To my beautiful Afro-American sisters, the verdict is in, and the bonnet is out. We love a good silk or satin bonnet to protect our afro-textured hair from the worst: split ends, breakage, dryness, tangles,single strand knots etc. Our satin scarves help us to preserve our two day hairstyles for up to an entire week. Our Bonnets keep lint out of our hair as well as our hair pieces for those of us who like a little extra. I believe we should expand that Philadelphia doo-rag festival to include bonnets and scarves for all they do for us. So many times we are taught that it is a level of true confidence to be able to leave the house in our bonnets, robes, and rollers, because it displays that we aren’t living for outside validation. Kudos to you if you can, like I can, run errands looking any kind of way without feeling any less beautiful as a result. However, in the vein of leveling up, I have to say: cut it out.

I and so many other school children would be embarrassed by our beautiful mothers coming up to the school with their bonnets and house clothes on to turn in permission slips and last minute monies to fund them. We knew our mothers were plenty beautiful, but a fist fight that leads to suspension was easy to get into when kids made their mean jokes. “That’s why yo’ mama looks like the Wayans sister when she plays Miss Jenkins on In-living Color – but I ain’t one to gossip so you ain’t heard that from me, noooo you haven’t!” Brutal.

Leaving the home in your satin scarf or bonnet is a poor representation of the people you love and are associated with. If your children can be embarrassed, what about the man you are with? He wouldn’t want his people to come across you that way after spending months bragging on your beauty. It is a social faux-paux no matter how much we seek to normalize this behavior. We must leave our bonnets at home because they signal unkempt, low worth.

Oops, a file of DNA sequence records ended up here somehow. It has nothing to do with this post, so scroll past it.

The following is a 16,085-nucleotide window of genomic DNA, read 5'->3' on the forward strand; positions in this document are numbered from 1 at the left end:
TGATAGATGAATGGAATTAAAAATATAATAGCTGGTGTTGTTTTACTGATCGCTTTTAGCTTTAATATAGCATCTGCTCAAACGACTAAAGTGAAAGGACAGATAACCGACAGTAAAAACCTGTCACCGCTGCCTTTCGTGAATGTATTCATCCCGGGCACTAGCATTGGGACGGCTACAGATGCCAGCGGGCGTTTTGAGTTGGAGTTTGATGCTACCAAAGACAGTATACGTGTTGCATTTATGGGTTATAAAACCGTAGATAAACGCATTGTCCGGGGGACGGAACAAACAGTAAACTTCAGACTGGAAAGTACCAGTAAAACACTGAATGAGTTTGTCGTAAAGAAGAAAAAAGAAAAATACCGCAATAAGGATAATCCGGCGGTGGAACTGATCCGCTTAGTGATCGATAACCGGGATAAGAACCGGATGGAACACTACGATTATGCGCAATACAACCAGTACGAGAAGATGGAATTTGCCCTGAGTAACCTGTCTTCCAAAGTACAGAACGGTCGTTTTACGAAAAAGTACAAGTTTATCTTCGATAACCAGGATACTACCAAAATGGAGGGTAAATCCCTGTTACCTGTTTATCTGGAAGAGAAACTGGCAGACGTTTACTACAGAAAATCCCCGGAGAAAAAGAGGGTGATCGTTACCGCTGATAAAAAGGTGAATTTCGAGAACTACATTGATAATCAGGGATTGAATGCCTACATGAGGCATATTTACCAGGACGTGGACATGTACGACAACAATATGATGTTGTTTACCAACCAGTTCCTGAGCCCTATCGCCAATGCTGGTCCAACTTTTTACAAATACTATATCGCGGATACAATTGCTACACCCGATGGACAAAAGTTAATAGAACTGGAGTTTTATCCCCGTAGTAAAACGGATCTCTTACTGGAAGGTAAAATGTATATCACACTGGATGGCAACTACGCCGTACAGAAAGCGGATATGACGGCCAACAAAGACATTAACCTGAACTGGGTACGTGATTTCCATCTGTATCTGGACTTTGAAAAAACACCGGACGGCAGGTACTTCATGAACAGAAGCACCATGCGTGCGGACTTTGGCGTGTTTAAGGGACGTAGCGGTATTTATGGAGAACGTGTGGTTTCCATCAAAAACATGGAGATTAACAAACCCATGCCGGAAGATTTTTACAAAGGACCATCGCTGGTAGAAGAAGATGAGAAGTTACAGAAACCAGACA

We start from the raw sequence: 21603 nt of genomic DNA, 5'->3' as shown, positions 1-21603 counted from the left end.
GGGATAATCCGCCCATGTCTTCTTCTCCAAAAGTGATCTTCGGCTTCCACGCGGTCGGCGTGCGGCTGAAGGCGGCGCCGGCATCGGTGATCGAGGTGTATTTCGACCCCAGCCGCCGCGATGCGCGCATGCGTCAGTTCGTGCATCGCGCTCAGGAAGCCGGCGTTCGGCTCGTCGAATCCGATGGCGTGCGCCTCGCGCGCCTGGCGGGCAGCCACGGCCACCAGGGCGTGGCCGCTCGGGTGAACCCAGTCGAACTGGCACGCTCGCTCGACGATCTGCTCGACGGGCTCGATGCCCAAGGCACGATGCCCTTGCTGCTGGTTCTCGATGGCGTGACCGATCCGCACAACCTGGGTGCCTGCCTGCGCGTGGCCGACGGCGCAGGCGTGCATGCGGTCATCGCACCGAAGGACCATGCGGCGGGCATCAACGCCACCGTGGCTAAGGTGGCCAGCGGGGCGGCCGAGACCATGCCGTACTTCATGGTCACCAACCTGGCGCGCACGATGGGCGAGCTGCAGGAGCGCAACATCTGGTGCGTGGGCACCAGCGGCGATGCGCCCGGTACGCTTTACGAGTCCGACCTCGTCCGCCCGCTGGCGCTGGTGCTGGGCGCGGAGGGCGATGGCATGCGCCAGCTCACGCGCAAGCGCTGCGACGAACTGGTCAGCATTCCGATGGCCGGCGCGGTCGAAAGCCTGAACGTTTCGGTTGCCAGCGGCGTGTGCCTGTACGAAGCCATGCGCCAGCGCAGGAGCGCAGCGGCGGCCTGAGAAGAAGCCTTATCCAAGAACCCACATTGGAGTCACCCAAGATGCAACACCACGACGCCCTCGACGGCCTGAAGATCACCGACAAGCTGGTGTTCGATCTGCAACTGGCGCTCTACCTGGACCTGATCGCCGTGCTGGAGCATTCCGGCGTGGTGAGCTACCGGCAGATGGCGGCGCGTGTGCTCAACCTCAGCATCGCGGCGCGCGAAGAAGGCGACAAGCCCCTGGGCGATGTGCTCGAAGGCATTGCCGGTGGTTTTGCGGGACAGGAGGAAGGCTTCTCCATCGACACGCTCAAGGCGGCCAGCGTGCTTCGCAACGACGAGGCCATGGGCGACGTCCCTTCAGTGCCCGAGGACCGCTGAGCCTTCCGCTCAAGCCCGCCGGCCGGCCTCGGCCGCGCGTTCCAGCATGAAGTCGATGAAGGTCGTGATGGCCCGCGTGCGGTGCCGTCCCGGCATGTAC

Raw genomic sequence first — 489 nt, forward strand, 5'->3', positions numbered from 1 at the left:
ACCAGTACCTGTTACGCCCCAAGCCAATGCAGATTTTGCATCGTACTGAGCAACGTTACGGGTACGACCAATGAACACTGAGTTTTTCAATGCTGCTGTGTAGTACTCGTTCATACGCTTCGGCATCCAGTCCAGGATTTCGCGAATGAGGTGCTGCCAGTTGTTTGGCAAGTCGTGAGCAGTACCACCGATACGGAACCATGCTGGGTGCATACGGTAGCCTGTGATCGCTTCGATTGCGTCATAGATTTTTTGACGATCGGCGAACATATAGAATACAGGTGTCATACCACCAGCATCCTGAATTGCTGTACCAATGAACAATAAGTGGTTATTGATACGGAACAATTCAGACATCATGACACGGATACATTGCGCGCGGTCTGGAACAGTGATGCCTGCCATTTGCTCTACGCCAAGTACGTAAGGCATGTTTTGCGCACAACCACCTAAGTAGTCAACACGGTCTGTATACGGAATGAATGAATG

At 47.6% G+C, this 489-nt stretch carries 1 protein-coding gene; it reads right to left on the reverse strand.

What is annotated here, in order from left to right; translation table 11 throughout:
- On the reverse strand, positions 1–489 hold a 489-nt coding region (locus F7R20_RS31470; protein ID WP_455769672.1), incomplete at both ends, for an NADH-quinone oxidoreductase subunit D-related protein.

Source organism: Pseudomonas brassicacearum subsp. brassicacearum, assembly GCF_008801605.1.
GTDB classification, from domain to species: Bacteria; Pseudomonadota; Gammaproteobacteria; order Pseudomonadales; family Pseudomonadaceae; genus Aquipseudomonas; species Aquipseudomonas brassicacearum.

I’ve seen so many sisters at the airport sporting bonnets. They are wearing them for good reasons: to protect their hair on flights to those they actually want to impress. As a minority group however, that ghetto look is a representation of all of us and hurts our image as a group of women worth vying for. It sends a subconscious message to men that says this woman is less valuable than the one who is all gussied up and proper looking. Embellishing your looks is part and parcel of femininity. One goes hand in hand with the other. Dressing down is an obvious and effective deterrent to every man but a dusty man.

Speaking of dressing down as a deterrent. I must admit that Afro-American women who grow up in inner cities especially, have plenty of reasons to dress down as a deterrent to sexual male attention. Getting hit on by a man only to get jumped by him and his aggressive friends after you politely decline is a “pretty punishment” whereby women are treated terribly for being beautiful. I do understand why and how we have evolved this way. Sagging my pants in middle school was better than having my behind smacked by some teen on a bus or worse an adult, due to these degenerates discovering my curves in a fitted dress. We are a group of women known to dress down in religious circles as well, for fear of sexual attention.